In BC, the country’s third largest province, the prevalence of ischemic heart disease has remained relatively stable in the last decade, with a rate of 6.9 per cent in 2015/16. The prevalence of heart failure has been increasing slightly, from 1.8 per cent in 2000/01 to 2.0 per cent in 2015/16.
Improved health behaviours, treatment options and management of illness have all contributed to falling mortality rates due to heart disease in BC. Mortality for ischemic heart disease decreased from 20.6 per 1,000 people in 2000/01 to 14.7 per 1,000 people in 2015/16. Mortality for heart failure decreased from 52.3 per 1,000 people to 31.6 per 1,000 people in 2015/16.
Our personal health practices, such as the amount of exercise we get or the foods we eat, profoundly affect our risk for heart disease. Our health behaviours are determined not only by the choices we make, but also by the choices available to us. For example, communities that include parks and walking routes, and policies that limit processed foods in schools help people to make healthier choices.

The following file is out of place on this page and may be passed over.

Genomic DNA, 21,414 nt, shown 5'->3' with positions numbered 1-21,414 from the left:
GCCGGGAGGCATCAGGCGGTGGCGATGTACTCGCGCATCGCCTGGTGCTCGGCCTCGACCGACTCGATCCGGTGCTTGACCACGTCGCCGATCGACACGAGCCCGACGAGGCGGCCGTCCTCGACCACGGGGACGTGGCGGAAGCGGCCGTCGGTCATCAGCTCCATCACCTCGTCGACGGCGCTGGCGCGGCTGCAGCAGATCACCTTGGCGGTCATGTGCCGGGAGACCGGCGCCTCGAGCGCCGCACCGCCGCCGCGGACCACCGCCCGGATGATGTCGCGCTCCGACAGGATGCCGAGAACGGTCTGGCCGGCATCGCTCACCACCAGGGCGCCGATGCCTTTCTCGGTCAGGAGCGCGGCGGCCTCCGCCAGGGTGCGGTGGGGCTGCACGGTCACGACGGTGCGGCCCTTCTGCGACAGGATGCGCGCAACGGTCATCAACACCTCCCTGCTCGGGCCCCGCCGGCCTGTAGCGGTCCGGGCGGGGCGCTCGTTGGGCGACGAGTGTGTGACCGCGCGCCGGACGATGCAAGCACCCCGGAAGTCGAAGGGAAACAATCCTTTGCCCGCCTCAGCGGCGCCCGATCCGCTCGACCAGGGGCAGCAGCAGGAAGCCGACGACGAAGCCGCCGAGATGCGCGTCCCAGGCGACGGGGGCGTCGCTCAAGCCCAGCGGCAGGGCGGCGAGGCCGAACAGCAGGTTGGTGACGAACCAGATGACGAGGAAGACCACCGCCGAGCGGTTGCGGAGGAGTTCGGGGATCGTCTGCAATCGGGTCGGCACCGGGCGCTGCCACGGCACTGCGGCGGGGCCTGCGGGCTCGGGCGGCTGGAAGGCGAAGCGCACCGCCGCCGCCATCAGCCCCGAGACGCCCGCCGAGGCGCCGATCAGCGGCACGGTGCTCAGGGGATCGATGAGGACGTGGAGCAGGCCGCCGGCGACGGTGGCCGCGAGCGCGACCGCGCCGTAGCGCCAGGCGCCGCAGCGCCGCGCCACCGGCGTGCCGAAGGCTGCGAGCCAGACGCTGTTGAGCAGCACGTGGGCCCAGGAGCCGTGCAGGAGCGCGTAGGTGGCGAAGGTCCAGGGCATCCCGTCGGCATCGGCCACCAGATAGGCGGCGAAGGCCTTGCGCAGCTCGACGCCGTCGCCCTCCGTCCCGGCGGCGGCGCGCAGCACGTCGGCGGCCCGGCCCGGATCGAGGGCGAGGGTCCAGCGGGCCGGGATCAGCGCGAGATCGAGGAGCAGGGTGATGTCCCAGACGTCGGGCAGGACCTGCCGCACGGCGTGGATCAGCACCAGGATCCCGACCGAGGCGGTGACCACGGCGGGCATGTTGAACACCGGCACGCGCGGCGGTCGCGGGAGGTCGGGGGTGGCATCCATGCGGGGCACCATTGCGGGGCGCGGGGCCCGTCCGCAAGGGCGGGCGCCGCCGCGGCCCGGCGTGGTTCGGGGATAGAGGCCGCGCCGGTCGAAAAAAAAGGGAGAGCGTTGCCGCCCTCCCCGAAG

While the consequences of cardiac diseases can be devastating, the good news is that about 90 per cent of premature heart disease can be prevented. Health behaviours, such as physical activity, diet, tobacco and alcohol use, are considered “modifiable” risk factors because changing these health practices will change people’s risk of heart disease.
Non-modifiable factors, such as genetics (including family history), age, gender and ethnicity also affect people’s risk profile, but these factors cannot be changed.
- quit smoking
- maintain a healthy body weight
- eat a healthy diet
- lower high blood pressure
- properly manage diabetes
- reduce blood cholesterol
- reduce stress